View Full Version : Davy's Gray - available in oil? or a recipe?

10-03-2001, 05:51 PM
I have just discovered a new colour in acrylic and LOVE it! I really would like to find it in oils too. Or if someone mixes a similar colour from existing tube colours. :)

It's from the W&N Finity artists' acrylic color range - pigments are powered slate and synthetic iron oxide. They have an oil Davy's Gray in the US ONLY! Aaaargh! Any ideas short of ordering from the US, which I could probably do?


Linda Ciallelo
10-07-2001, 02:33 AM
Old Holland makes Davey's gray. I'm sure that I have seen it in other brands also.

10-07-2001, 04:56 AM
Well, yesterday a friend took me out to one of those big scary suburban art & craft mega-stores (you know, where everything costs more!) and lo and behold, there was Davy's Gray in W&N oils!

I know better than to ask why it's not on their European color chart. The shop also had Carmine for a mere 30!!! EYIKES! (that's a 37ml tube) Tempting as ground up bugs are, I won't be trying that color. :)


10-09-2001, 08:04 PM
If you haven't bought it yet, you should be able to mix an identical hue from most any black, Mars Yellow (or Yellow Ochre) and Titanium White, possibly modified with a touch of a red earth.


10-13-2001, 04:20 PM

10-14-2001, 09:25 AM
mix your own payne's grey from ultramarine blue, mars black, and yellow ochre. maybe the addition of green to this mix will give you the slate color of davy's? i hate to see you buy W&N....

10-14-2001, 02:02 PM
Great! Recipes! er, full of colours I don't buy anyway. :D But I may give it a try anyway because of a MAJOR disapointment in the oil version fo the colour. *sigh*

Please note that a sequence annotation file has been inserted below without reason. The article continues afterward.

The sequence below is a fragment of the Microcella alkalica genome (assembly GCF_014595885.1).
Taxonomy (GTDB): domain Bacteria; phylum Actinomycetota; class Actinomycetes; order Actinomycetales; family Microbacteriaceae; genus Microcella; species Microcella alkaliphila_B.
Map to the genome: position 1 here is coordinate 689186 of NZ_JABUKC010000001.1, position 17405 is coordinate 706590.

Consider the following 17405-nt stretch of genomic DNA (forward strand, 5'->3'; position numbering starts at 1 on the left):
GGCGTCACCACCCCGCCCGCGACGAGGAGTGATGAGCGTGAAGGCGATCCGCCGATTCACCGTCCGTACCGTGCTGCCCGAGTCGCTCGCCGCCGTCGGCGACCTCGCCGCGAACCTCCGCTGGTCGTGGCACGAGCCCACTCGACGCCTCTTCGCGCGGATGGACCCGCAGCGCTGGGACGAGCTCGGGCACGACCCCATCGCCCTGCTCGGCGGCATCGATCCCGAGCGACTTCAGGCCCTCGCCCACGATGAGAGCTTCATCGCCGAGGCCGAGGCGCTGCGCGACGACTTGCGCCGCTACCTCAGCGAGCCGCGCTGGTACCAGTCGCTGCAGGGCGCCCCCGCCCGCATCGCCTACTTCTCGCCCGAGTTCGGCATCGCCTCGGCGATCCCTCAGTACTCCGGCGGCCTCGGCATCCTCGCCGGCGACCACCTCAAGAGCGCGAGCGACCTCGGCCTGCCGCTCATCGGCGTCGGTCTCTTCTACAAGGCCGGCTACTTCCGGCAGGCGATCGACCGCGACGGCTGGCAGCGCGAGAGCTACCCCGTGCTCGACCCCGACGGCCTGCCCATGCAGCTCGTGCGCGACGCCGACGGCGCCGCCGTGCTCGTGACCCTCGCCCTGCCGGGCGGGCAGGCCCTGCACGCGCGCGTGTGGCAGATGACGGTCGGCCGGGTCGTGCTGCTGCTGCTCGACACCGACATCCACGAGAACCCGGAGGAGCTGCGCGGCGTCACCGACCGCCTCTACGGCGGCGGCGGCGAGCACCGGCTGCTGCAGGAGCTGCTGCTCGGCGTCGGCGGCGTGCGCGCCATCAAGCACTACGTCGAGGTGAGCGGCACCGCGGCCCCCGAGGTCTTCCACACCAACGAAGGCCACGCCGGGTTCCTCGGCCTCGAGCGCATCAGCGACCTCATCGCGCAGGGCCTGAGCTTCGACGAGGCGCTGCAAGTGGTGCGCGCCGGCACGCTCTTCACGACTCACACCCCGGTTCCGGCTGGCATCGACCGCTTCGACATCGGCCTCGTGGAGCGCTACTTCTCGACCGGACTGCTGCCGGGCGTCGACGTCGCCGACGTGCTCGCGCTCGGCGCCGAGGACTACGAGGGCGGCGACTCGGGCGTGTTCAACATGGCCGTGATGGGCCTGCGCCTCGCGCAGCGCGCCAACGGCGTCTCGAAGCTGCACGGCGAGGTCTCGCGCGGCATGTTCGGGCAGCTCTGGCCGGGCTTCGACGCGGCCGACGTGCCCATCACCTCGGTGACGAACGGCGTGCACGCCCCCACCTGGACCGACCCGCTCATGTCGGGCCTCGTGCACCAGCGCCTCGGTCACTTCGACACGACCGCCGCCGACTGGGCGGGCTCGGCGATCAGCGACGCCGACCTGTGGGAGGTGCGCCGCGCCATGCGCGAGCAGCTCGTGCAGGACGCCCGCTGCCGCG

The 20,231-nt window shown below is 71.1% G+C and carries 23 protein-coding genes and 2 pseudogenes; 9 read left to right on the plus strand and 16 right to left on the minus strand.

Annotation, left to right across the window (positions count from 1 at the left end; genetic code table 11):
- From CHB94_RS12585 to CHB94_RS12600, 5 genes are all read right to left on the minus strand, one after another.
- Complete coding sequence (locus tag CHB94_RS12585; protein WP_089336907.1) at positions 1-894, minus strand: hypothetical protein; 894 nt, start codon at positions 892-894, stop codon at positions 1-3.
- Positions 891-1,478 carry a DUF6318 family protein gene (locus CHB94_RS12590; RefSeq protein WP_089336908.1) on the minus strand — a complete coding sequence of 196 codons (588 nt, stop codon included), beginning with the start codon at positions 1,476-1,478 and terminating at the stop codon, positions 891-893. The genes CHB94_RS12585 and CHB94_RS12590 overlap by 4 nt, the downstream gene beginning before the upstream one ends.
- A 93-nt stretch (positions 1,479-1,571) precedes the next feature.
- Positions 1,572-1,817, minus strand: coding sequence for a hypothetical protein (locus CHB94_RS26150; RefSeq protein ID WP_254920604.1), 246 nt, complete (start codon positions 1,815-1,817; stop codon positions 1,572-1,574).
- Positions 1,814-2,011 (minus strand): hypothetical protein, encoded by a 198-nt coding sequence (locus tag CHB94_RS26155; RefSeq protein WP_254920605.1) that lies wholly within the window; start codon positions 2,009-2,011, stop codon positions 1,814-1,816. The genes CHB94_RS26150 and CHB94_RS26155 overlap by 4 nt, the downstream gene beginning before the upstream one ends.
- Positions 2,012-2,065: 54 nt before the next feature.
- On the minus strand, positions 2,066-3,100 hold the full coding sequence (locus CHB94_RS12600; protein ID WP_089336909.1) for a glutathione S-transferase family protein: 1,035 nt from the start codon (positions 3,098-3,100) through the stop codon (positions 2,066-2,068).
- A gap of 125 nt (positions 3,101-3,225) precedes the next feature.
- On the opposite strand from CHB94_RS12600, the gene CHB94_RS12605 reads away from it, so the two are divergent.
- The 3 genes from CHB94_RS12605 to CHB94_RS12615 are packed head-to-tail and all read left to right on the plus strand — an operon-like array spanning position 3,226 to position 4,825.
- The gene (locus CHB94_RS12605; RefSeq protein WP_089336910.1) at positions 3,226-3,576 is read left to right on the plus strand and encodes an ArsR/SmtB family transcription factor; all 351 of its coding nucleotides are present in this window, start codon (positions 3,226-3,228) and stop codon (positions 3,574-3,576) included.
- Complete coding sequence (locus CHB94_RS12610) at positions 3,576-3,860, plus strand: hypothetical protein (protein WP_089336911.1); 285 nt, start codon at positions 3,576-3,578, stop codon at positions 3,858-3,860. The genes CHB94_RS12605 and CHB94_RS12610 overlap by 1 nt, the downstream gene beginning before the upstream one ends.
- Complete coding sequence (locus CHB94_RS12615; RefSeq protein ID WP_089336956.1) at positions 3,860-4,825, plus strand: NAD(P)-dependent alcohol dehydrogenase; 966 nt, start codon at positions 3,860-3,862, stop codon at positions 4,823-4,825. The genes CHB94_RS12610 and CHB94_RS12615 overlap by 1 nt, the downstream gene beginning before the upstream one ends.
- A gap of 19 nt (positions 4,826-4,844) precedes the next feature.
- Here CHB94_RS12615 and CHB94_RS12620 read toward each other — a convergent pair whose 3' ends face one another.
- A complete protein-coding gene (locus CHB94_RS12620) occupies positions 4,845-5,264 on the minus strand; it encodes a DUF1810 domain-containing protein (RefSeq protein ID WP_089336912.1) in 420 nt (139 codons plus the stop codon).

Here's an image of Davy's Gray, both from W&N, oil on the left, acrylic on the right. The acrylic colour was the one I fell in love with.
<img src="http://www.tina-m.com/grey.jpg">

The acrylic is made of slate, synth iron oxide. The oil is made of slate, synth iron oxide and CARBON BLACK. Aaaaaaaaargh! The best part? The label colours are the same - the lighter colour. The lesson? Always read the ingredients on the tube no matter what.

Btw, all my paints are W&N. I'm slowly building up to Gamblin but only have a few tubes so far and it's really far to the one shop that sells their paints. I'm not one for inconvenience.


03-08-2004, 11:17 PM
I am a landscape oil painter in the Pacific NW. I love Winsor and Newton's Davy's Grey ("Synth Iron Oxide PY42, Carbon Black PBk7 and Slate Powder PBk19") in well textured renditions of distant bodies of water--often along with unmixed bits of cerulean, burnt sienna or naples yellow. The W&N brand of Davy's is rather granular and "slippery", almost like a stick of graphite. I find Old Holland Davy' Grey to be a very different hue and texture, more like Terre Verte, and therefore less distinctive. Williamsburg Oil Paints' version is just the Slate pigment alone (PBk19) I suspect one could mix up a bit of one's own W&N Davy's in linseed oil as follows. Getting pigments from Williamsburg Art Materials in their smallest allotments (Eg. Mars Yellow Deep, Davy's Grey Deep and Intense--or Lamp--Black) one could have all the Davy's for a lifetime for about the cost of three tubes. Better yet, do it for the cost of one tube, using your tube of Yellow Ochre or Mars Yellow (Often PY42) plus the Slate pigment and some linseed oil. Add Lamp Black if you want it darker.

That's my brainstorm anyway.


Trisha H
03-09-2004, 07:13 AM
Schminke do a warm Brownish grey no.2 that doesn't look too different to the image on the right.

If you have Jacksons catalogue, it shows the greys on the bottom row of the colour chart.
I just compared some Brownish Grey 2 out of the tube with the printed chart, and its actually closer to Bluish Grey 1 (as it appears on the chart) Bluish Grey 1 is actually much cooler/paler than on the printed chart.
It has no black in it.

I'll send you some in a camera pot if you like :)